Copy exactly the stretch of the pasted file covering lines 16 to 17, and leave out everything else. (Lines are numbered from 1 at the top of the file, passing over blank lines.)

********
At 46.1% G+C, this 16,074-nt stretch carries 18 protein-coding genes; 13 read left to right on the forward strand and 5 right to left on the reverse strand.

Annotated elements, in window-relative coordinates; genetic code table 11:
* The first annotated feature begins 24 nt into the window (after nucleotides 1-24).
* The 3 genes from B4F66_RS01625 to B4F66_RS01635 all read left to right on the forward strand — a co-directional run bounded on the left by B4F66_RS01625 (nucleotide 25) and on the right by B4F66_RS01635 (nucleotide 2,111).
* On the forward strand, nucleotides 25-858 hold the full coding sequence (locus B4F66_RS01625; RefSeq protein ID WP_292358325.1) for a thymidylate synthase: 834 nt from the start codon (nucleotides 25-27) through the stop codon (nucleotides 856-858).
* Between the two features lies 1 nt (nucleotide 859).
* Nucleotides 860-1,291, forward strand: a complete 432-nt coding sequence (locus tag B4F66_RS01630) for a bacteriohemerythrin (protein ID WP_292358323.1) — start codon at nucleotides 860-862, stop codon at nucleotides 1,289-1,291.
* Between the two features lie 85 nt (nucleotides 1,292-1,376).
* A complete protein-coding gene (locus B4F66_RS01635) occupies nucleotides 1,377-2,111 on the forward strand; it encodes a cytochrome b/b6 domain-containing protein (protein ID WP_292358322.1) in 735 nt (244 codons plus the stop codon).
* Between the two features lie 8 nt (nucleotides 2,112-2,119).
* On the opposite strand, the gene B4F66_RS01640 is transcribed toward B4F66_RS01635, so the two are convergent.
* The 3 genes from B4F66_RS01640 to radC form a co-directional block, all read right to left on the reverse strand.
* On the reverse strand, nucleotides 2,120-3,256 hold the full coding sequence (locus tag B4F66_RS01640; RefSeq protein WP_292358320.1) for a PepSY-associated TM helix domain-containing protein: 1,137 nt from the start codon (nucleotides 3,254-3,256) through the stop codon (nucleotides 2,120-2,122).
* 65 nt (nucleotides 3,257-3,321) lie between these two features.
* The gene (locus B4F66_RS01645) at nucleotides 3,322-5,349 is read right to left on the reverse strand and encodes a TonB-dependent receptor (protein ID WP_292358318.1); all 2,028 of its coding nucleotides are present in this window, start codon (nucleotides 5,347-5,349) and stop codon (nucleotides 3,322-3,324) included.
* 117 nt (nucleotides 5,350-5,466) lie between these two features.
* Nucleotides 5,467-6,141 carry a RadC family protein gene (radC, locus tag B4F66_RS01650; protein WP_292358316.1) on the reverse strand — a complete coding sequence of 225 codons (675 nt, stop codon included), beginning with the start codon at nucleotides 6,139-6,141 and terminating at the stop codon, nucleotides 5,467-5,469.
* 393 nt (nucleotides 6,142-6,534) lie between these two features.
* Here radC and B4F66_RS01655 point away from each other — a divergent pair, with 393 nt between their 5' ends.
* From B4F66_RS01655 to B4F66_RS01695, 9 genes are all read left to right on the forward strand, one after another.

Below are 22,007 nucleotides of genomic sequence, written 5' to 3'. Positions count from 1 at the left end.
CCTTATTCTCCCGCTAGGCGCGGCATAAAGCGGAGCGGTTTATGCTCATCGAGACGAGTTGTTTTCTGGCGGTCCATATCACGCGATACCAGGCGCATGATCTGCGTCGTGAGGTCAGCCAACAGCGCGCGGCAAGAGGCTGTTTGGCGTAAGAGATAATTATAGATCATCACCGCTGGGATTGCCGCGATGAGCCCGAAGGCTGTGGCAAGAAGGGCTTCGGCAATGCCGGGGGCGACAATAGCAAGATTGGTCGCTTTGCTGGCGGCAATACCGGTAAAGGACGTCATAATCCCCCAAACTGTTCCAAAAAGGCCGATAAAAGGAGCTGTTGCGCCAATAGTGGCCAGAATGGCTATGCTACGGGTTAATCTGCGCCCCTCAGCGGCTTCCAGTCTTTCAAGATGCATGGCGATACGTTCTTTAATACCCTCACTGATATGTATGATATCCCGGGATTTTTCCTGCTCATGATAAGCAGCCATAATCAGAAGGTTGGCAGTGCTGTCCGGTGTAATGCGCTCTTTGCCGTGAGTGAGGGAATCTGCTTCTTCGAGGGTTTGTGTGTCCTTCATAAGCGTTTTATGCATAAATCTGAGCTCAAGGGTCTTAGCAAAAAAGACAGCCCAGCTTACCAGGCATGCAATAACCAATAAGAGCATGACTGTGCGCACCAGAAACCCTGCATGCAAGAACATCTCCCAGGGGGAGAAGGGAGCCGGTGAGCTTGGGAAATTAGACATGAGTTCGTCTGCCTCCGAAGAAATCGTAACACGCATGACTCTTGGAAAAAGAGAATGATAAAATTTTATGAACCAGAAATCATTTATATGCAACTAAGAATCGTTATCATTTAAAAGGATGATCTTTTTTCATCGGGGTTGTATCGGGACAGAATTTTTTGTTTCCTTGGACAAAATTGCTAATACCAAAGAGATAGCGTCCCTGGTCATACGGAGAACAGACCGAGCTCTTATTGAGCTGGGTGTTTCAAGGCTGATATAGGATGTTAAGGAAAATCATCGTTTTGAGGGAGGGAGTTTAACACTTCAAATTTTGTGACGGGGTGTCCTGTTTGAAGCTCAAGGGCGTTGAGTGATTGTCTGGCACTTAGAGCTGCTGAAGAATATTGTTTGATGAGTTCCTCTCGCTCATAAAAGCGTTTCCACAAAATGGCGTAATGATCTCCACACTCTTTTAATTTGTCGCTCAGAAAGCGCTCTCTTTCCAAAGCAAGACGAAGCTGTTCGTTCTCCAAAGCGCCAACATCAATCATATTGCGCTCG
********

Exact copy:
* 117 nt (nucleotides 5,350-5,466) lie between these two features.
* Nucleotides 5,467-6,141 carry a RadC family protein gene (radC, locus tag B4F66_RS01650; protein WP_292358316.1) on the reverse strand — a complete coding sequence of 225 codons (675 nt, stop codon included), beginning with the start codon at nucleotides 6,139-6,141 and terminating at the stop codon, nucleotides 5,467-5,469.